The Cycle of Life:
An History of Experimental Ecology

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Sharon Kingsland, "Foundational Papers: Defining Ecology as a Science," in Foundations of Ecology (Chicago: University of Chicago Press, 1991), eds. Leslie A. Real and James H. Brown, pp. 1-13.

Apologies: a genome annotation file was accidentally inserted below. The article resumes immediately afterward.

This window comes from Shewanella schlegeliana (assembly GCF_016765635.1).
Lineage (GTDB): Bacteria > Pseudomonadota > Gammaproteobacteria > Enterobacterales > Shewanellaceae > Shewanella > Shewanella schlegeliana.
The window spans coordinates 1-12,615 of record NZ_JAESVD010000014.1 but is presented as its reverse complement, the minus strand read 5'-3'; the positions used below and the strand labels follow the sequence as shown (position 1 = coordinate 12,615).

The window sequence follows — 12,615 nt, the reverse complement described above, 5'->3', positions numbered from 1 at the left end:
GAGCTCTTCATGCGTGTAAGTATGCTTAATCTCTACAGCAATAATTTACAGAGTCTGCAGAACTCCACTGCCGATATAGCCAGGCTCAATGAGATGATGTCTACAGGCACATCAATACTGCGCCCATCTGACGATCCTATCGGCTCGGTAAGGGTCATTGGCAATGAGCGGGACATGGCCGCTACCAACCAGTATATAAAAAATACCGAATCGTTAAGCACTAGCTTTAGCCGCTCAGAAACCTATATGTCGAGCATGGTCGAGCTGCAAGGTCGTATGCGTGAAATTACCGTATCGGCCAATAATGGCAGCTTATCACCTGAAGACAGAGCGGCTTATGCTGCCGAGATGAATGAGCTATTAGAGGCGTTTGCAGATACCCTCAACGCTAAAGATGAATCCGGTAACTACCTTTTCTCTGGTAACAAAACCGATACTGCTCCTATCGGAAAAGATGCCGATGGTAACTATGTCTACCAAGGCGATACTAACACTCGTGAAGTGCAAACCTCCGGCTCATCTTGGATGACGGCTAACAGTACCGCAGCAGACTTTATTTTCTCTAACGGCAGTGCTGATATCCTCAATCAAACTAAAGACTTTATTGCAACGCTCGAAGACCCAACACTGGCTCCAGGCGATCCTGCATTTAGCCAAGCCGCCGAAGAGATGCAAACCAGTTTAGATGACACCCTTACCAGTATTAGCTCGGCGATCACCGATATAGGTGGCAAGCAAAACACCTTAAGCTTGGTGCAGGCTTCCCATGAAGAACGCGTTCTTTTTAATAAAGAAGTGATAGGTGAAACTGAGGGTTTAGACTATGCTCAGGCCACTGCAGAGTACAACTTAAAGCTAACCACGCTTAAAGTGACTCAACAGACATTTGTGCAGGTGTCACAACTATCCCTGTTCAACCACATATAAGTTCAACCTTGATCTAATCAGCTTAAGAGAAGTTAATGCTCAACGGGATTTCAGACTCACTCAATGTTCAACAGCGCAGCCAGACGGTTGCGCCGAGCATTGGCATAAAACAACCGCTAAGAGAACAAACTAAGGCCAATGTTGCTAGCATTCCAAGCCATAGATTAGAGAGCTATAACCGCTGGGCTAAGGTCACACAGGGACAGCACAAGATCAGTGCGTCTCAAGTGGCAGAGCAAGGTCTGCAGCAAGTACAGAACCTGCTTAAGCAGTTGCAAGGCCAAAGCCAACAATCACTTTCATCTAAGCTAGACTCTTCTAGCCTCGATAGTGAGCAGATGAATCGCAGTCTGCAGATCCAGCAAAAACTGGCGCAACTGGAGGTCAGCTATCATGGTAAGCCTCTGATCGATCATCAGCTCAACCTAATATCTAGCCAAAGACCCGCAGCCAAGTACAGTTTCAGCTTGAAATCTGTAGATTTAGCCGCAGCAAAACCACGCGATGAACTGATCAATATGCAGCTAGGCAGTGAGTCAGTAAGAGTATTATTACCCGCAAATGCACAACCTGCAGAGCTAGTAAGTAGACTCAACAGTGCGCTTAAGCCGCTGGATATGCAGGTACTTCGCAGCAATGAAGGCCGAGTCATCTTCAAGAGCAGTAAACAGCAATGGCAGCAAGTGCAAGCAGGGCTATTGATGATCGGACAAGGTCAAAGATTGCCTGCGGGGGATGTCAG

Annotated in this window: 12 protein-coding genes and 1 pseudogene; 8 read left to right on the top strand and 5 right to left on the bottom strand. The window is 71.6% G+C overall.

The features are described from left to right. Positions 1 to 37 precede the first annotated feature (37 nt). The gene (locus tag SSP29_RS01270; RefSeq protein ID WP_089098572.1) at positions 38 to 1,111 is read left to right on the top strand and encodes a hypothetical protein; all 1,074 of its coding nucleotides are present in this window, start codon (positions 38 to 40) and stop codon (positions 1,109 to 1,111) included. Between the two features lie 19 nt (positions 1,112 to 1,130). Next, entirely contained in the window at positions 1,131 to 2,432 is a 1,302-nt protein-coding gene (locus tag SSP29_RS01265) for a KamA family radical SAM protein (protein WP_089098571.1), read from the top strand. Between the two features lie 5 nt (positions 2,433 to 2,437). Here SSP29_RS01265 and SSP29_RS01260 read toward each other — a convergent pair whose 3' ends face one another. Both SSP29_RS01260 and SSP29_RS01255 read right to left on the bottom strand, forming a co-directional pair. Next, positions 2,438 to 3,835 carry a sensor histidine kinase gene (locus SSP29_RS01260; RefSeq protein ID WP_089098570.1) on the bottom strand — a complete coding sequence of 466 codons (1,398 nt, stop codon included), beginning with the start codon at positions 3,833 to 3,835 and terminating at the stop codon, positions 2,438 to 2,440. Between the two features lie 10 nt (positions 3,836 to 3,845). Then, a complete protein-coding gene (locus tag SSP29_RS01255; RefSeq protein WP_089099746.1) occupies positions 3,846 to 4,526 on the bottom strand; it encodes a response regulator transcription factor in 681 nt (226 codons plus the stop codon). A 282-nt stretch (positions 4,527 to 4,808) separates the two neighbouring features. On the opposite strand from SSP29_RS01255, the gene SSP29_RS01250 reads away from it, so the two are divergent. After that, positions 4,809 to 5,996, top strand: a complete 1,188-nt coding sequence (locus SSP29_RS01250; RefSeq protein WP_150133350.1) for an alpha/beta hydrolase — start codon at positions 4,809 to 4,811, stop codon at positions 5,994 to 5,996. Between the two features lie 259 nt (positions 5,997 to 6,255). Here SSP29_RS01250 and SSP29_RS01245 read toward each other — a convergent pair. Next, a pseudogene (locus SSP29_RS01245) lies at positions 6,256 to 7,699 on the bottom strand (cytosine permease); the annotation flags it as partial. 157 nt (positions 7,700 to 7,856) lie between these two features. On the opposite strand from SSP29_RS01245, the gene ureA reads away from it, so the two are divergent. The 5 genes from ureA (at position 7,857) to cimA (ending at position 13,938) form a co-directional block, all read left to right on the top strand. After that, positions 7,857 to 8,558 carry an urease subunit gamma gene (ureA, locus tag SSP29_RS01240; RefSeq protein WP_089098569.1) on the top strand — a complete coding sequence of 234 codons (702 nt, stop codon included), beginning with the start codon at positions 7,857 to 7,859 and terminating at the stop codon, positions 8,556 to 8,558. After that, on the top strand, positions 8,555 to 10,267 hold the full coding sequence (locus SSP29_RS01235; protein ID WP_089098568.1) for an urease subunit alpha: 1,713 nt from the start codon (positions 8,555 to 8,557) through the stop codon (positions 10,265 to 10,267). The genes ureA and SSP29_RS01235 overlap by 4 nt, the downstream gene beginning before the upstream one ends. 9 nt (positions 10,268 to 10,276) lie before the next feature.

Sharon Kingsland introduced this volume of classic works in ecology by tracing "the origins of ecology as a science" to "the application of experimental and mathematical methods to the analysis of organism-environment realtions community structure and succession, and population dynamics." Although she too places her discussion in a strong Darwinian context, Kingsland (one of my Ph.D. thesis advisors) stressed and expanded on the physiological aspects of this history. For late-19th and early 20th century botanists, such as Stephen A. Forbes (1844-1930), Henry Chandler Cowles (1869-1939) and Frederick Clements (1874-1945), the ecologist was a kind of "outdoor physiologist." They studied adaptation and community evolution in the field using the same rigorous methods physiologists employed in the laboratory.

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